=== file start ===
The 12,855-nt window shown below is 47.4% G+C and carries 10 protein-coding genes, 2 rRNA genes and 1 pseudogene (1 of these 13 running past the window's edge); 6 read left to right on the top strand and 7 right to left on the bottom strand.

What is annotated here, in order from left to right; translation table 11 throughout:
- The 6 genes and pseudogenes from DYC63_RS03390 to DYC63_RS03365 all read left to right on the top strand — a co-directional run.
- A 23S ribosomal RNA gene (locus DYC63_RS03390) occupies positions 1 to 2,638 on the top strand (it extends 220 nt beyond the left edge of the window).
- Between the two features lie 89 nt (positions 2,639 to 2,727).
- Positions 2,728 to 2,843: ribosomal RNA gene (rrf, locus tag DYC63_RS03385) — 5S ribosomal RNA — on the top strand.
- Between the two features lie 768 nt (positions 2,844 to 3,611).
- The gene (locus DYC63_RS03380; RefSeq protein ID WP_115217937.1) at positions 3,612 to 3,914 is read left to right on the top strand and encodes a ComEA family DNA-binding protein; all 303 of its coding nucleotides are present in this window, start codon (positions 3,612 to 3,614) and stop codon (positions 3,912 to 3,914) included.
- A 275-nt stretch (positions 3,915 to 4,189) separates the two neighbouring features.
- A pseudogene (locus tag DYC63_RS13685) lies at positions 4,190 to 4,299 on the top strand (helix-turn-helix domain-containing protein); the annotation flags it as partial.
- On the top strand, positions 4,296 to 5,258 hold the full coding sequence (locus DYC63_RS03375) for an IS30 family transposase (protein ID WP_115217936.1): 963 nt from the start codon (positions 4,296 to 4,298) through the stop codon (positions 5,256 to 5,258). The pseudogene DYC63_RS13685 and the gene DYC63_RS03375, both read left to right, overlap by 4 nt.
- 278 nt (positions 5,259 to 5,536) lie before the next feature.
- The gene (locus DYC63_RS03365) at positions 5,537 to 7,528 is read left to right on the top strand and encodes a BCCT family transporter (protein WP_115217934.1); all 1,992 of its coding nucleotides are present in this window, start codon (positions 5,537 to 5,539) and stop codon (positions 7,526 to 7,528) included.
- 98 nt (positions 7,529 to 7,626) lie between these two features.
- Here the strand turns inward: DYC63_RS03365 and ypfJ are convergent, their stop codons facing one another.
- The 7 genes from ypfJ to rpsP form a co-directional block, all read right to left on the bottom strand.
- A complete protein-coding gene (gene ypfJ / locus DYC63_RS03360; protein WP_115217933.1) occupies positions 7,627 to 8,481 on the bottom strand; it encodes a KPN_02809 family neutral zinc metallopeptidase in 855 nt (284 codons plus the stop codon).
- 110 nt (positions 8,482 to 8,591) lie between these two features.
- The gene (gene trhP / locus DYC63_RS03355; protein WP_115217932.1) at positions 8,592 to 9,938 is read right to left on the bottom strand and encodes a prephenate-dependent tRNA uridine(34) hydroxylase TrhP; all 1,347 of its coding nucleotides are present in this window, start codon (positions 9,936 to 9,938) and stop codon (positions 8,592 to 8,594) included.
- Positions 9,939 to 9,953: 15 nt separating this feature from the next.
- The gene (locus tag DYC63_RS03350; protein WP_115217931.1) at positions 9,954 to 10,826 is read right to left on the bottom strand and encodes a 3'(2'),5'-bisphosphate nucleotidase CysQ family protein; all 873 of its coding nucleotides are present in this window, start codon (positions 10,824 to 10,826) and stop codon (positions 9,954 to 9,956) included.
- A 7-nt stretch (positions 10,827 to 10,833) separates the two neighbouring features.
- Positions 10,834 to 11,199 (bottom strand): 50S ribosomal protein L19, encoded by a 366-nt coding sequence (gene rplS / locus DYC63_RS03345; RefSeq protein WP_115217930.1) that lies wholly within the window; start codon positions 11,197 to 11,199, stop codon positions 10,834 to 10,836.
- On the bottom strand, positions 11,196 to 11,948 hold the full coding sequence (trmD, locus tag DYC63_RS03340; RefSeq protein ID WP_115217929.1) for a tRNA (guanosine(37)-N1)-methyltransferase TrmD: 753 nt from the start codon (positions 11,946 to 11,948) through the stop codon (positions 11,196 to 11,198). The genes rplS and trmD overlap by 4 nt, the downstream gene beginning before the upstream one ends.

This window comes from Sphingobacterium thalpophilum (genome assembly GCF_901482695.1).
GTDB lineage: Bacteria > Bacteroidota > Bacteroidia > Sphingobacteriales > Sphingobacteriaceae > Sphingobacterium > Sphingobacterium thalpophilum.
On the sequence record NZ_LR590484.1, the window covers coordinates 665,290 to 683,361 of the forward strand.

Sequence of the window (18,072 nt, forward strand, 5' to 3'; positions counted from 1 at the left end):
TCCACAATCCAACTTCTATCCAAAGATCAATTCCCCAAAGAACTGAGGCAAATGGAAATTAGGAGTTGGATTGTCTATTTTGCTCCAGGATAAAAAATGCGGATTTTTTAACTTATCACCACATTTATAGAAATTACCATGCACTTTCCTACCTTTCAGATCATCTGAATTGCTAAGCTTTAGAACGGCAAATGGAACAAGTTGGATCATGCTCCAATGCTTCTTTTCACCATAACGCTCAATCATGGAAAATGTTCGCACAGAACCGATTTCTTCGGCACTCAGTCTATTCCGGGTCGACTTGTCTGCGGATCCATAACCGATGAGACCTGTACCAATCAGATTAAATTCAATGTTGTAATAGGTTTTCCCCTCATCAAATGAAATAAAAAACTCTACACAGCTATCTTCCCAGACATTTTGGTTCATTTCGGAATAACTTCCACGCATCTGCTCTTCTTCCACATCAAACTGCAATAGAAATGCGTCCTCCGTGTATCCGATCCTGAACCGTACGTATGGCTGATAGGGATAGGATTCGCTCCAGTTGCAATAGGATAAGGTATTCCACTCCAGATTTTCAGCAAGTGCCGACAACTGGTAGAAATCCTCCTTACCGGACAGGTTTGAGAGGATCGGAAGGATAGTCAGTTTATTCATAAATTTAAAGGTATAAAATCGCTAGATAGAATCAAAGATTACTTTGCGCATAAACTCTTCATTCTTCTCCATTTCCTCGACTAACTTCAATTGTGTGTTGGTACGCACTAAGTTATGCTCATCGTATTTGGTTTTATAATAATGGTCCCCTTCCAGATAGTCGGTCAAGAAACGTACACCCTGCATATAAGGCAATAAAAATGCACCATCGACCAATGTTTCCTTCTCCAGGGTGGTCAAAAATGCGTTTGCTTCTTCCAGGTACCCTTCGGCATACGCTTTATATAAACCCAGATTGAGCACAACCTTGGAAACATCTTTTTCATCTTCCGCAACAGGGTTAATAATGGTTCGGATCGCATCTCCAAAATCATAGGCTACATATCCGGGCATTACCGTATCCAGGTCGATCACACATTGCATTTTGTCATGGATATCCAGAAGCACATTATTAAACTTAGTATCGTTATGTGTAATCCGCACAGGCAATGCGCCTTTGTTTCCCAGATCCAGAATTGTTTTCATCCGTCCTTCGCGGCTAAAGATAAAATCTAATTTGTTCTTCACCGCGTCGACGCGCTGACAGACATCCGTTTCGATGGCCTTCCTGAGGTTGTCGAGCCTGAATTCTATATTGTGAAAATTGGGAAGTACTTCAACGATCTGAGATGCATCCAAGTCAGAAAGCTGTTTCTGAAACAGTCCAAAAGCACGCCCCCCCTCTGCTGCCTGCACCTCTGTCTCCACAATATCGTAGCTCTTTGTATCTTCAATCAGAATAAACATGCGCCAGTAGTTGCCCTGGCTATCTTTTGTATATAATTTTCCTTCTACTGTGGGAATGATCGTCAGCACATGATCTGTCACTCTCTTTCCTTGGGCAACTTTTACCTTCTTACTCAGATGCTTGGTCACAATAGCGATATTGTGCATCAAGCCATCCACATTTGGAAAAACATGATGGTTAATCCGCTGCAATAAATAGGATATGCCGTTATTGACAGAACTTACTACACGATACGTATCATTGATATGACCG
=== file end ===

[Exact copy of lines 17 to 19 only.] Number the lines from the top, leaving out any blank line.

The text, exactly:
- A complete protein-coding gene (gene ypfJ / locus DYC63_RS03360; protein WP_115217933.1) occupies positions 7,627 to 8,481 on the bottom strand; it encodes a KPN_02809 family neutral zinc metallopeptidase in 855 nt (284 codons plus the stop codon).
- 110 nt (positions 8,482 to 8,591) lie between these two features.
- The gene (gene trhP / locus DYC63_RS03355; protein WP_115217932.1) at positions 8,592 to 9,938 is read right to left on the bottom strand and encodes a prephenate-dependent tRNA uridine(34) hydroxylase TrhP; all 1,347 of its coding nucleotides are present in this window, start codon (positions 9,936 to 9,938) and stop codon (positions 8,592 to 8,594) included.